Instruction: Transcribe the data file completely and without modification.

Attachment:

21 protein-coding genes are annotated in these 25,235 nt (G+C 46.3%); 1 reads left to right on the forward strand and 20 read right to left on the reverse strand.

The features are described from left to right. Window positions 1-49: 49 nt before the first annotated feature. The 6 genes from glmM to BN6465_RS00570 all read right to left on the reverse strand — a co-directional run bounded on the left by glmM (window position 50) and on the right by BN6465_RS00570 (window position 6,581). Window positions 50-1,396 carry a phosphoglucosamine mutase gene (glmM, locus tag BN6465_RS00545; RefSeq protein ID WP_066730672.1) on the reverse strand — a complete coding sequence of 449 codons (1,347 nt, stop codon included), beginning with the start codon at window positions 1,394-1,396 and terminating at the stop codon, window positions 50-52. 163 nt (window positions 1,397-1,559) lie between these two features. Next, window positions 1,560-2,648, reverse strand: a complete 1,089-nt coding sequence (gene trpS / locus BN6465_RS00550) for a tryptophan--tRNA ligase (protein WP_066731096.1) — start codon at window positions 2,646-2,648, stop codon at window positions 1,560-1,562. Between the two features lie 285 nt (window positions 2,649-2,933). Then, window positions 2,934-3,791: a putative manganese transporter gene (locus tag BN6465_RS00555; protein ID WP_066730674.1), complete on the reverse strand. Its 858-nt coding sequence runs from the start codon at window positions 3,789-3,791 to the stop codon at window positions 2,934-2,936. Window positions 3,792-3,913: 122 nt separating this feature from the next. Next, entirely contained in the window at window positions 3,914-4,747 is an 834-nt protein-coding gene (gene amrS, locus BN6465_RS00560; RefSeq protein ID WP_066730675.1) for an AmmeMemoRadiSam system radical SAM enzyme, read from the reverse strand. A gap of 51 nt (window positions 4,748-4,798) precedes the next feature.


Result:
21 protein-coding genes are annotated in these 25,235 nt (G+C 46.3%); 1 reads left to right on the forward strand and 20 read right to left on the reverse strand.

The features are described from left to right. Window positions 1-49: 49 nt before the first annotated feature. The 6 genes from glmM to BN6465_RS00570 all read right to left on the reverse strand — a co-directional run bounded on the left by glmM (window position 50) and on the right by BN6465_RS00570 (window position 6,581). Window positions 50-1,396 carry a phosphoglucosamine mutase gene (glmM, locus tag BN6465_RS00545; RefSeq protein ID WP_066730672.1) on the reverse strand — a complete coding sequence of 449 codons (1,347 nt, stop codon included), beginning with the start codon at window positions 1,394-1,396 and terminating at the stop codon, window positions 50-52. 163 nt (window positions 1,397-1,559) lie between these two features. Next, window positions 1,560-2,648, reverse strand: a complete 1,089-nt coding sequence (gene trpS / locus BN6465_RS00550) for a tryptophan--tRNA ligase (protein WP_066731096.1) — start codon at window positions 2,646-2,648, stop codon at window positions 1,560-1,562. Between the two features lie 285 nt (window positions 2,649-2,933). Then, window positions 2,934-3,791: a putative manganese transporter gene (locus tag BN6465_RS00555; protein ID WP_066730674.1), complete on the reverse strand. Its 858-nt coding sequence runs from the start codon at window positions 3,789-3,791 to the stop codon at window positions 2,934-2,936. Window positions 3,792-3,913: 122 nt separating this feature from the next. Next, entirely contained in the window at window positions 3,914-4,747 is an 834-nt protein-coding gene (gene amrS, locus BN6465_RS00560; RefSeq protein ID WP_066730675.1) for an AmmeMemoRadiSam system radical SAM enzyme, read from the reverse strand. A gap of 51 nt (window positions 4,748-4,798) precedes the next feature.